Hi all,

Let be $G_n=(V_n,E_n)$ a finite graph, where $V_n= \{0,1,\ldots, n\} \times\{0,1,\ldots,n\}$

and $E_n\subset V_n^{(2)}$ is the edge set of the nearest neighbors in the $\ell^1$ norm, that is, $\ E_n=\{\ \{z,w\}\subset V_n; \ \sum_{i=1}^2 |z_i-w_i| =1 \ \}.$

Fix a vertex $x=(x_1,x_2)\in G_n$ such that $x_2>x_1$ (up-diagonal). I would like to know if it is true the following inequality:

$\sharp[m,p]_{x}\leq \sharp[p,m]_x$, whenever $p < m$

where $[m,p]_{x}$ is the set of all spanning subgraphs of $G_n$ satisfying the following properties:

1- the spanning subgraph has $m$ horizontal edges and $p$ vertical edges;

2- the vertices $(0,0)$ and $x=(x_1,x_2)$ are in the same connected component,

and $\sharp A$ is the cardinality of $A$.

In other words, if I have avaliable more vertical edges than horizontal ones is it true that I can find more configurations connecting $0$ and $x$ if $x$ is up-diagonal than in case that the quanties of horizontal and vertical are inverted ?

Thanks in advance for any idea or reference.


My idea of a spanning subgraph is usually a spanning tree, which implies both subgraph and graph are connected. That does not seem to be the case here, so I will assume that the vertex set of the spanning subgraph is the same as that of the original graph (which looks like a square grid to me). Unfortunately, I only have suggestions for attempts, not an answer.

Note that reflection across the line x=y maps connected subgraphs to themselves, so that your inequality would be equality if the condition that the spanning subgraph was connected was added. I don't see any other symmetries that help with this problem.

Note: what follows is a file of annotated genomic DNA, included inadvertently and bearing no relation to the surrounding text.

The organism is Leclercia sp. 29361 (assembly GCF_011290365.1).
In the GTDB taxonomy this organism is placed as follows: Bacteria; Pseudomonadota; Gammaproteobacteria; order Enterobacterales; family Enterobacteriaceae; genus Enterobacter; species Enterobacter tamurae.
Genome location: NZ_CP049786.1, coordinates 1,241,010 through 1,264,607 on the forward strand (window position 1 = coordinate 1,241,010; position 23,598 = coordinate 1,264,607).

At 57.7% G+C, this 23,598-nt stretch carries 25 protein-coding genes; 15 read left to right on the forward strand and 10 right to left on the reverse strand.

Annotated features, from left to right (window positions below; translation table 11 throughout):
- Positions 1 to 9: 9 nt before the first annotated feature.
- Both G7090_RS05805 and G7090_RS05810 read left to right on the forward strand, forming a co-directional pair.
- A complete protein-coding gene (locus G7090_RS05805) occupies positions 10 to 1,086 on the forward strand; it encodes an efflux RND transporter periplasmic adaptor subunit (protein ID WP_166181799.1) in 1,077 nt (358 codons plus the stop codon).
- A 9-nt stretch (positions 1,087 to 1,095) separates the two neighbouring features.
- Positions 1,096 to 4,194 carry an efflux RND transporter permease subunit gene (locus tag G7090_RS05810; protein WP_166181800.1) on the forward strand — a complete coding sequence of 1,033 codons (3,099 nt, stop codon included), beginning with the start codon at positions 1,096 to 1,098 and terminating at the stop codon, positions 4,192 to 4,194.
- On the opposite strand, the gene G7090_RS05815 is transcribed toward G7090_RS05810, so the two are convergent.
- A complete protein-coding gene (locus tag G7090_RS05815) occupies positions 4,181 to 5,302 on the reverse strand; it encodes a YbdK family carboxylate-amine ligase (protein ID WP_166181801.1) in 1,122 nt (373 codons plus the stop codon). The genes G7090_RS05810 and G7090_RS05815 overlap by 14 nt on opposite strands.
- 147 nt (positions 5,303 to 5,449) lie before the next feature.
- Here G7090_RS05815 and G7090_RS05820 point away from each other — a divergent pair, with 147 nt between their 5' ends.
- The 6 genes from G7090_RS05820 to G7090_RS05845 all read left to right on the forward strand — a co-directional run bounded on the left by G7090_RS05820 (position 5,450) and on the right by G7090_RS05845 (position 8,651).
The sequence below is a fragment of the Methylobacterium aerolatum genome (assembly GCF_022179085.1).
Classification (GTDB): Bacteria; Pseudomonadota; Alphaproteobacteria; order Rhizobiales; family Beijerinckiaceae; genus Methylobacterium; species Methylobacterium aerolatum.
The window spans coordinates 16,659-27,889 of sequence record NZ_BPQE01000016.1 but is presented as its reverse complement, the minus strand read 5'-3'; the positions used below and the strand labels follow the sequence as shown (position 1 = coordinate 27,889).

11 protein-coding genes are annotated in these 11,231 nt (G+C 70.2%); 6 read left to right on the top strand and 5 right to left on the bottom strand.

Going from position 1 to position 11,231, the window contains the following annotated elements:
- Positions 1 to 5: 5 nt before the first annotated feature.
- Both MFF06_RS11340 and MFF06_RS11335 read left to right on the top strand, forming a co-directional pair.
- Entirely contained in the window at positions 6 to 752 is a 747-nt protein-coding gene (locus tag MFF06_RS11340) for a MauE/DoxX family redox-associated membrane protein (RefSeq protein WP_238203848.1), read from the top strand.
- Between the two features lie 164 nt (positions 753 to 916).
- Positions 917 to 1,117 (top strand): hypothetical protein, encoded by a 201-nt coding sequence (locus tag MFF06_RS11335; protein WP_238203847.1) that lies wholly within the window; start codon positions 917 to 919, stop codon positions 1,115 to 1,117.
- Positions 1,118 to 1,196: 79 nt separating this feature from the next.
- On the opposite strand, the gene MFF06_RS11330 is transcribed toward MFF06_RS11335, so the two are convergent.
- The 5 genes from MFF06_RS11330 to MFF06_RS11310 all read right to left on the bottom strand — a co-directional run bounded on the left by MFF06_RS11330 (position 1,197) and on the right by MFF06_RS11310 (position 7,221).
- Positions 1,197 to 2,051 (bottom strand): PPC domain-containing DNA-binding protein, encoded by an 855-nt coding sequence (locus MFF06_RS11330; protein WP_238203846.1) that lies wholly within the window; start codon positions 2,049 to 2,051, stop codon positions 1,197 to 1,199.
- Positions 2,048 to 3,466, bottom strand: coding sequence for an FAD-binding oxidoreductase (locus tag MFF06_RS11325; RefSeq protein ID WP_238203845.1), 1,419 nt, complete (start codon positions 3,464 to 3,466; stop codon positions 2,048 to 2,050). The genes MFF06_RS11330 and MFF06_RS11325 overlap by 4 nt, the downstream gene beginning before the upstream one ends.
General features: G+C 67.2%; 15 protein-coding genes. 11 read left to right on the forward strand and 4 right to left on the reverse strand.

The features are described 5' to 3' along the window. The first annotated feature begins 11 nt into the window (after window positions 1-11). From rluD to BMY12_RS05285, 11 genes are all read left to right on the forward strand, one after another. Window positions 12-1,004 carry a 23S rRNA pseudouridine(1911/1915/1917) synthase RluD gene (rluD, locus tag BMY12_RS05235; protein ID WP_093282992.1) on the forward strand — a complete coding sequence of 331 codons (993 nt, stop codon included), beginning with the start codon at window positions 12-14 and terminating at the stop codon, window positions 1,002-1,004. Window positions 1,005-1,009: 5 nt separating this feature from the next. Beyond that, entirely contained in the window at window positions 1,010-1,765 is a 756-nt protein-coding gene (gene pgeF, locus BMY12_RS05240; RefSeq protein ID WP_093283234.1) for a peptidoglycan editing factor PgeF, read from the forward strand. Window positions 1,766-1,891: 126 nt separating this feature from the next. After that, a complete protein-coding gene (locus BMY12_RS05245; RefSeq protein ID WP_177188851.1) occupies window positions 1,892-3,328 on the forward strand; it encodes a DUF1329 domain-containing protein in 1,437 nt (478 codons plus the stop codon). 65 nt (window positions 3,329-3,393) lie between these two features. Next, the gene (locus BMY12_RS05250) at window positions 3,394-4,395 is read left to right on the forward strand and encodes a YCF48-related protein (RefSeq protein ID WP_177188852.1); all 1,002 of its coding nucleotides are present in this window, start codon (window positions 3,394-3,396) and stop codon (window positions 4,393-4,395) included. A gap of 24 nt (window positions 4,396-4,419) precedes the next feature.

Consider now the problem of enumeration; assuming m and p are both large enough that there are graphs of both types ([m.p] versus [p,m]) which have x and (0,0) in the same connected component; look at counting all simple paths of length l that exhibit the connection. This does not give you the answer, but it prepares you for the next step, which is counting all graphs with l edges that are connected, and contain x and (0,0). When you have that enumeration for each of the two classes, that should get you close to the answer, for you will have some freedom in assigning the remaining edges.

There is also checking easy cases, e.g. when m = n^2-n and p = x_2. It does suggest your inequality should hold and be strict for nearby feasible values of m and p.

Gerhard "Ask Me About System Design" Paseman, 2010.02.14

  • 2
    $\begingroup$ Spanning means that it has the same vertex set, it can contain isolated vertices. But I agree that the word spanning is unnecessary. I do not think that reflection across the line x=y would be the identity for connected subgraphs. $\endgroup$ – domotorp Feb 14 '10 at 8:46
  • $\begingroup$ The reflection map itself would not be the identity, but it would map spanning trees to spanning trees, using my notion of spanning. Under this notion, I see card(m,p,x) = card(p,m,x), because I am just counting some of the graphs which connect all the vertices, and reflection gives a bijection to two of the sets of interest. Of course, his notion of spanning gives a more challenging problem. $\endgroup$ – Gerhard Paseman Feb 14 '10 at 8:58
  • $\begingroup$ hi Gerhard, thank you for think about the problem. I would like to remark that both $[m,p]_x$ and $[p,m]_x$ can not contain any connected spanning subgraphs, for instance as long as $ m+p < n-1 $. The problem with the reflection along the line $x=y$ is that it do not preserve in general the property 2, i.e., $0$ and $x$ are in the same connected component. For the other hand if $m$ and $p$ are large enough every spanning subgraph in $[m,p]_x$ could be connected and therefore the the reflection works because it maps connected in connected, in particular property 2 is in hold. $\endgroup$ – Leandro Feb 14 '10 at 19:39

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